Patricia Greenspan, in “Rationality and Emotion” (chap. 11), discusses emotion as an element of practical rationality. One approach links emotion to evaluative judgment and applies some variant of the usual standards of rational belief and decision making. Fear, say, might be thought of as involving a judgment that some anticipated situation poses a threat, and as warranted (and warranting action) to the extent that the agent has reasons for thinking that it does. In order to make sense of empathetic emotions and similar cases that do not seem to involve belief in corresponding evaluative judgments, we can modify this “judgmentalist” account by interpreting emotions as states of affect with evaluative propositional content: fear is discomfort that some situation poses a threat. If we also allow that the rational appropriateness of an emotional response need not be determined by the total body of evidence, in contrast to the way we assess judgments, the result is a perspectival account of emotional rationality. An alternative, “paradigm scenarios” approach would appeal to the causal history of an emotion as determining rationality. However, in order to assess the appropriateness of particular instances of emotion we still seem to need to refer to their propositional content or some kind of claim they make about the situation. As factors leading to action, emotions involve an element of uncontrol that is typically seen as undermining rationality but can sometimes be part of a longer-term rational strategy to the extent that states of affect modify the agent's practical options.
In “The Rationality of Being Guided by Rules” (chap. 12), Edward McClennen addresses a fundamental dilemma facing the claim that it is rational to be guided by rules. Either (1) the practical verdict issued by a rule is the same as that favored by the balance of reasons, in which case the rule is redundant or (2) the verdicts differ, in which case the rule should be abandoned. McClennen argues that we can resolve this dilemma by revising our account of practical reasoning to accord with the prescriptions of a resolute choice model. Agents in societies in which people resolutely follow, for example, a rule to keep their commitments to return favors fare better than agents in societies that lack a commitment mechanism or in which costs are incurred to enforce it.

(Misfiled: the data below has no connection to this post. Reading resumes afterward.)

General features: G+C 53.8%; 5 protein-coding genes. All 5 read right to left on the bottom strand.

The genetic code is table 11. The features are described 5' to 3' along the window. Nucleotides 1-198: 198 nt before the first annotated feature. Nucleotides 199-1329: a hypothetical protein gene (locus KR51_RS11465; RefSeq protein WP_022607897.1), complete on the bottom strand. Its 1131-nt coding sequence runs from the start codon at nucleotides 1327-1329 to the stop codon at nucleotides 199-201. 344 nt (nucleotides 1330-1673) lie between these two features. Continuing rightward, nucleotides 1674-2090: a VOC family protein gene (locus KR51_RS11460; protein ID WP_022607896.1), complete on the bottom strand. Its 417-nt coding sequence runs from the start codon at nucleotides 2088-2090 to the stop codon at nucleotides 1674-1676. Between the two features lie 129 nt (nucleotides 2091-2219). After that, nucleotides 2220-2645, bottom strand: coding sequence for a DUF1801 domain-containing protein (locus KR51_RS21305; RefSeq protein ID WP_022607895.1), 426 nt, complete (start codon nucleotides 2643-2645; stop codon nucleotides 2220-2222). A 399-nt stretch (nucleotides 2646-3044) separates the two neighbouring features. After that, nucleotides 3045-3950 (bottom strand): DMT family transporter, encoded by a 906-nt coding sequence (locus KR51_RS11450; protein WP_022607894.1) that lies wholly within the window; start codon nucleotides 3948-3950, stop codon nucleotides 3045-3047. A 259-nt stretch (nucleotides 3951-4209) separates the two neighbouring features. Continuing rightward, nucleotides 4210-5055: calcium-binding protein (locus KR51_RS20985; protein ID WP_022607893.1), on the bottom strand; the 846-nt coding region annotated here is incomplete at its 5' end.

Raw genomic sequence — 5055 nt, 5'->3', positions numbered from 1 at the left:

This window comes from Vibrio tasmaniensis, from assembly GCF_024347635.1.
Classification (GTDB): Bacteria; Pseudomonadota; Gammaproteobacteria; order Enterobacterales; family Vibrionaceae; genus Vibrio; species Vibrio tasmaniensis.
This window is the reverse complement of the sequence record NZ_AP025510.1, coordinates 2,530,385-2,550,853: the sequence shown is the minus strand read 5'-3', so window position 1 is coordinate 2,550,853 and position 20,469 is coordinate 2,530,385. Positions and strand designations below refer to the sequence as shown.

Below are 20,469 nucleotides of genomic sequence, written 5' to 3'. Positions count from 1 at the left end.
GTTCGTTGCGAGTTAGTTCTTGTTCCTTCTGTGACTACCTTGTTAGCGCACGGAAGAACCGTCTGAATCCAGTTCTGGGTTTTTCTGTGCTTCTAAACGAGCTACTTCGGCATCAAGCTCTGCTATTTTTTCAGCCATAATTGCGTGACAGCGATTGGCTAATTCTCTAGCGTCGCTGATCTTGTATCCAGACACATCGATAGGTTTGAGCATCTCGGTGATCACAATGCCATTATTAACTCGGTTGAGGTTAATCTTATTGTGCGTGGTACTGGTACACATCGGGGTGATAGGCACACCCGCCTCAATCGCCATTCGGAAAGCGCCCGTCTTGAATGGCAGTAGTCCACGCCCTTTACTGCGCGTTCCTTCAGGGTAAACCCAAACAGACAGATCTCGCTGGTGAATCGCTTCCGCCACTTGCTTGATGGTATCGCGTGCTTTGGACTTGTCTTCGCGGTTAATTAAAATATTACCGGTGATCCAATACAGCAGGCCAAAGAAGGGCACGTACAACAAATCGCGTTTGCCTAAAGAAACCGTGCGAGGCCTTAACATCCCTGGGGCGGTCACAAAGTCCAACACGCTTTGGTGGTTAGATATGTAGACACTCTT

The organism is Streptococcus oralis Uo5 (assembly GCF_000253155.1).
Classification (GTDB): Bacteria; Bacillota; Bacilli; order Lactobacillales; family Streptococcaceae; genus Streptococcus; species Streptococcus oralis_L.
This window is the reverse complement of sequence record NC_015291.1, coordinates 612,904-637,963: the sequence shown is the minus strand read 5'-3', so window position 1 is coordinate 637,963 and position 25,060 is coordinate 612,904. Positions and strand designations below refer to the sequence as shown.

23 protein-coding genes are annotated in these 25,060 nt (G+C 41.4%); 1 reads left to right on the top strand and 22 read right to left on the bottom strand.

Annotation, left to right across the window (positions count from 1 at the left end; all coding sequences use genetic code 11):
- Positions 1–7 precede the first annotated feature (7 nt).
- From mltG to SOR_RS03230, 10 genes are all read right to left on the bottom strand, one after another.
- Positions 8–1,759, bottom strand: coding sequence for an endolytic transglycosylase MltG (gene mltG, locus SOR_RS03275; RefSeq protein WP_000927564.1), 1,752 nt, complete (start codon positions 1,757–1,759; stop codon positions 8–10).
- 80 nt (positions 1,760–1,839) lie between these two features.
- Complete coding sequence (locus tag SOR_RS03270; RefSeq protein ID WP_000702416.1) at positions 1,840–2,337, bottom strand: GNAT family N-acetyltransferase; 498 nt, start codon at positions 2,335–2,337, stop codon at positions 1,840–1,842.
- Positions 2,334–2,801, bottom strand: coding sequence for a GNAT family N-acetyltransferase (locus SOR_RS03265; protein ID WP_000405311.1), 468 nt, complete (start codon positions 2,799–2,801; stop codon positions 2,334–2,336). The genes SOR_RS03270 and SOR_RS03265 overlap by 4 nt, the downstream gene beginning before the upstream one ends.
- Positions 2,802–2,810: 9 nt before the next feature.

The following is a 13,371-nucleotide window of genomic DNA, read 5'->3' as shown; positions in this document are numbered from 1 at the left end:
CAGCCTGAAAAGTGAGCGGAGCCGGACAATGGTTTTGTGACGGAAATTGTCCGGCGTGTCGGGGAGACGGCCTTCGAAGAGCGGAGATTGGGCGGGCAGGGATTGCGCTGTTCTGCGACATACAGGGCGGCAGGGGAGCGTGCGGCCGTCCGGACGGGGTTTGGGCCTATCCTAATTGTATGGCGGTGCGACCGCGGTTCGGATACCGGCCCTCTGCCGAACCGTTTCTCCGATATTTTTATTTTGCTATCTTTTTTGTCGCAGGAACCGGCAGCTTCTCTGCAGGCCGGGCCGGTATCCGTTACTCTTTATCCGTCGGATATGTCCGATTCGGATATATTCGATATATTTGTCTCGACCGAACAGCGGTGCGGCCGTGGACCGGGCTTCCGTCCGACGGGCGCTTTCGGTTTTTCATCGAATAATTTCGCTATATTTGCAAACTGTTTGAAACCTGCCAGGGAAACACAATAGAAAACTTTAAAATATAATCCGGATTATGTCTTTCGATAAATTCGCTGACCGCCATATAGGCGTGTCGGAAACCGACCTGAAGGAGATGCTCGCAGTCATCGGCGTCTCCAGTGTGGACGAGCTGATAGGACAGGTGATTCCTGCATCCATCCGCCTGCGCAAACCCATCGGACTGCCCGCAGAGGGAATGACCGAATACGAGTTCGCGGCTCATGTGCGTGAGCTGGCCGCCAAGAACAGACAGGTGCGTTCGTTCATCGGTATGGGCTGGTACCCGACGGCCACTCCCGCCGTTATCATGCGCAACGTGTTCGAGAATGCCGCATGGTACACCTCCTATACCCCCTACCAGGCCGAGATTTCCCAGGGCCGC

Alfred Mele, in “Motivated Irrationality” (chap. 13), explores two of the central topics falling under this rubric: akratic action (action exhibiting so-called weakness of will or deficient self-control) and motivationally biased belief (including self-deception). Among other matters, Mele offers a resolution of Donald Davidson's worry about the explanation of irrationality: “The underlying paradox of irrationality, from which no theory can entirely escape, is this: if we explain it too well, we turn it into a concealed form of rationality; while if we assign incoherence too glibly, we merely compromise our ability to diagnose irrationality by withdrawing the background of rationality needed to justify any diagnosis at all” (1982, 303). When agents act akratically, they act for reasons, and in central cases, they make rational judgments about what it is best to do. The rationality required for that is in place. However, to the extent to which their actions are at odds with these judgments, they act irrationally. Motivationally biased believers test hypotheses and believe on the basis of evidence. Again there is a background of rationality. But owing to the influence of motivation, they violate general standards of epistemic rationality.
In “Paradoxes of Rationality” (chap. 14), Roy Sorensen provides a panoramic view of paradoxes of theoretical and practical rationality. These puzzles are organized as apparent counterexamples to attractive principles such as the principle of charity, the transitivity of preferences, and the principle that we should maximize expected utility. The following paradoxes are discussed: fearing fictions, the surprise test paradox, Pascal's Wager, Pollock's Ever Better wine, Newcomb's problem, the iterated Prisoners' Dilemma, Kavka's paradoxes of deterrence, backward inductions, the bottle imp, the preface paradox, Moore's problem, Buridan's ass, Condorcet's paradox of cyclical majorities, the St. Petersburg paradox, weakness of will, the Ellsberg paradox, Allais's paradox, and Peter Cave's puzzle of self-fulfilling beliefs.
2. Rationality in Specific Domains
Part 2 of this volume explores rationality's role in and relation to other domains of inquiry. It opens with chapters on rationality and psychology (chap. 15 by Richard Samuels and Stephen Stich) and rationality and gender (chap. 16 by Karen Jones). Whereas chapter 15 focuses on evidence for and against the empirical claim that we are by and large rational, chapter 16 assesses feminist challenges to what have been traditionally viewed (largely by men) as the norms that constitute what it is to be rational. In chapter 17, Carol Rovane discusses personhood and rationality. Chapter 18 is Kirk Ludwig's contribution on rationality and language. Paul Thagard's topic in chapter 19 is rationality and science. Chapter 20, by Paul Weirich, is devoted to economic rationality. Chapter 21 is Claire Finkelstein's examination of rationality and law. And in chapter 22, Peter Danielson focuses on rationality and evolution.